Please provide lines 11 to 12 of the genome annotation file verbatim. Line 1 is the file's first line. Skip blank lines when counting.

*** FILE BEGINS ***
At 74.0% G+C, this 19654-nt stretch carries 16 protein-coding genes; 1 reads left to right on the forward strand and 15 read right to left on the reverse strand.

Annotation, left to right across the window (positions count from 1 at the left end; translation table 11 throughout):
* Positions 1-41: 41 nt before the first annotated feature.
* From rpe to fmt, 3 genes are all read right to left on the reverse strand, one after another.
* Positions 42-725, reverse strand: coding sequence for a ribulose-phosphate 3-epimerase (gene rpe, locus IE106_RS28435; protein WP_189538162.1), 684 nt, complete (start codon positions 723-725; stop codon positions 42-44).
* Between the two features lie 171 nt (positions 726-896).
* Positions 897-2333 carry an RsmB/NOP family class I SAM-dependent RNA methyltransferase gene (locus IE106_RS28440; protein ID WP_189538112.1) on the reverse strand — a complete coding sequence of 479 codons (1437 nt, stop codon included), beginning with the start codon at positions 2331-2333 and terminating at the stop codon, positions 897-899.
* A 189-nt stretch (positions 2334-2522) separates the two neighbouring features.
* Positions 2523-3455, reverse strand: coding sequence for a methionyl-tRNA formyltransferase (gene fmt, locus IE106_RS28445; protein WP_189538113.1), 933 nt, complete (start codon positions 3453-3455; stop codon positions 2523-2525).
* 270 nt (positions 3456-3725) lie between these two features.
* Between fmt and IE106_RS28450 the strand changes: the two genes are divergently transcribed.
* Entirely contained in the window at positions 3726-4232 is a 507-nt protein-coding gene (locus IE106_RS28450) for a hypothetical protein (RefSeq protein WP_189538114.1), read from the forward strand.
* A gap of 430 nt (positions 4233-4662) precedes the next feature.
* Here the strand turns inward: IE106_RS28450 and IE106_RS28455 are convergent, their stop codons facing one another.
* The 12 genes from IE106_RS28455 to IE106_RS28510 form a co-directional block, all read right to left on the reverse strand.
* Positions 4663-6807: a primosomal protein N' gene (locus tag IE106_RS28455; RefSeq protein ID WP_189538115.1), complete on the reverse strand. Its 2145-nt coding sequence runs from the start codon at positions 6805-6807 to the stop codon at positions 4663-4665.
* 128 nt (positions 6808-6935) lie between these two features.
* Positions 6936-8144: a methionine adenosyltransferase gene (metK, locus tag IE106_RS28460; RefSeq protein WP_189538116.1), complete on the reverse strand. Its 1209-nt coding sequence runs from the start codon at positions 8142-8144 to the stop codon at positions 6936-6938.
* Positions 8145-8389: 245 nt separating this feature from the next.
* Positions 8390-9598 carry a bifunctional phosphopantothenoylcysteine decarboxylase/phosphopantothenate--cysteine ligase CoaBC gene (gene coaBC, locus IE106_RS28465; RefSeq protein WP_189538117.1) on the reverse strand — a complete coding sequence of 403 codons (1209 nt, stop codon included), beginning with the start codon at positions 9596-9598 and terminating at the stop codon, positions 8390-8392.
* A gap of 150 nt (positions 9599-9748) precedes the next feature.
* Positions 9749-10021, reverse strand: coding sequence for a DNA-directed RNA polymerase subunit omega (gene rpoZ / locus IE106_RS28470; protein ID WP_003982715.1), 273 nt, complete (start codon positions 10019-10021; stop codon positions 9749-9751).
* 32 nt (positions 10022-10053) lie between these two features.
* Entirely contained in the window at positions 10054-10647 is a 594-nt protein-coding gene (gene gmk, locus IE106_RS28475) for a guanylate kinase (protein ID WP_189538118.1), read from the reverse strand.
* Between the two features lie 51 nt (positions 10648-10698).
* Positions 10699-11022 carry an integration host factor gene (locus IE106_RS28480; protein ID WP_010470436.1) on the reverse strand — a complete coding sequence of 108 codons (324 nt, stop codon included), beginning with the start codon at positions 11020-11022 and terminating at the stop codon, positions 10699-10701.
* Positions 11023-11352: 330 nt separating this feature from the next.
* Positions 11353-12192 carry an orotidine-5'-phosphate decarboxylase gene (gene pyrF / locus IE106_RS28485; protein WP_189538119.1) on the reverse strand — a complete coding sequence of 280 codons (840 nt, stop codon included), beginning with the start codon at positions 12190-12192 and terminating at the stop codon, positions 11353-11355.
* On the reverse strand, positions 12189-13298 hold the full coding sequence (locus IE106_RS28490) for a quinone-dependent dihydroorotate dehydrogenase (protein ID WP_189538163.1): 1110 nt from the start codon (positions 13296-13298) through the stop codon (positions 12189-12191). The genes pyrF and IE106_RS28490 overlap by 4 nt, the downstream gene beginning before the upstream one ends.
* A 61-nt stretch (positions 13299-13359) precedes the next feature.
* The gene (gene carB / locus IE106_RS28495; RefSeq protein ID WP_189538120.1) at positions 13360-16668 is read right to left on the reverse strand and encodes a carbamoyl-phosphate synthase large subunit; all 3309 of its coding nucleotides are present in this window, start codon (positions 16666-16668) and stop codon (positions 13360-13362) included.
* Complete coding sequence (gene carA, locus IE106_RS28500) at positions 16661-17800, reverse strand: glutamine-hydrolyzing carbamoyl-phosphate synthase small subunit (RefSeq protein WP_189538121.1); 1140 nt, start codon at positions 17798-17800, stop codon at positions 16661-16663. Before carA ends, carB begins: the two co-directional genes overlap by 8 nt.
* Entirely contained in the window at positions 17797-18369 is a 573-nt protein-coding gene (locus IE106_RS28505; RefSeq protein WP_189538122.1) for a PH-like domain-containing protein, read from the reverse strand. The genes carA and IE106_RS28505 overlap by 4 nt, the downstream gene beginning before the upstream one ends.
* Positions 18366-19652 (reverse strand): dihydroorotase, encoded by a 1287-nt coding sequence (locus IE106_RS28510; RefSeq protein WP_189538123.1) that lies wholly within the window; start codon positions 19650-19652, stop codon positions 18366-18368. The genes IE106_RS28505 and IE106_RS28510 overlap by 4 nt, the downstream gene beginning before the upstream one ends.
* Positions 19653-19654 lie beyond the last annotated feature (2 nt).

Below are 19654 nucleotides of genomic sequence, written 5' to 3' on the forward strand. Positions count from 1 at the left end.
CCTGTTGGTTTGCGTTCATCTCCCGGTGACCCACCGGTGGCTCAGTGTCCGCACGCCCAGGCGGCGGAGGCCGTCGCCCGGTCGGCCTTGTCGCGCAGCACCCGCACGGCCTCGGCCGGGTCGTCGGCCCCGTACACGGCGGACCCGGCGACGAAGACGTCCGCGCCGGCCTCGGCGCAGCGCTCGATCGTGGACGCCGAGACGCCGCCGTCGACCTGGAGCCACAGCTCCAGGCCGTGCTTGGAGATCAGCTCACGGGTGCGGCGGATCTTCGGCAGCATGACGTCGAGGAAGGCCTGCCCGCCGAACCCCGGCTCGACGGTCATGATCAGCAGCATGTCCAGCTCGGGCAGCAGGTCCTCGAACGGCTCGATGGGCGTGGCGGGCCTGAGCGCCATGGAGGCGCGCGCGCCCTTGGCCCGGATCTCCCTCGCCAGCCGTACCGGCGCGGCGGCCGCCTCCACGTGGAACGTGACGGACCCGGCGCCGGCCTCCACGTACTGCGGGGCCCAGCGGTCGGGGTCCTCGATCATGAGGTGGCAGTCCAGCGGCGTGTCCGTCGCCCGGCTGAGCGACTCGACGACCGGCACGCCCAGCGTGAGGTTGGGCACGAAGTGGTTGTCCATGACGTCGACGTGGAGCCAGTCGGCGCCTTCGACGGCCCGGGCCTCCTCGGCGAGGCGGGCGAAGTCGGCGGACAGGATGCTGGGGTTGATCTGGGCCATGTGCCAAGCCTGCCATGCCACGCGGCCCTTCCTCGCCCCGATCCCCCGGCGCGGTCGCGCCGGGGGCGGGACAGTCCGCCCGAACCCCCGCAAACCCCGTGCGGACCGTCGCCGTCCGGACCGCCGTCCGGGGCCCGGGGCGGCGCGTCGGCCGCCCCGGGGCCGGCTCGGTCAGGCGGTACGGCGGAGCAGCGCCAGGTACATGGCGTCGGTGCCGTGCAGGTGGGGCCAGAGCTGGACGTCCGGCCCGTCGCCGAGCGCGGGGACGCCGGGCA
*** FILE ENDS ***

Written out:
* Between fmt and IE106_RS28450 the strand changes: the two genes are divergently transcribed.
* Entirely contained in the window at positions 3726-4232 is a 507-nt protein-coding gene (locus IE106_RS28450) for a hypothetical protein (RefSeq protein WP_189538114.1), read from the forward strand.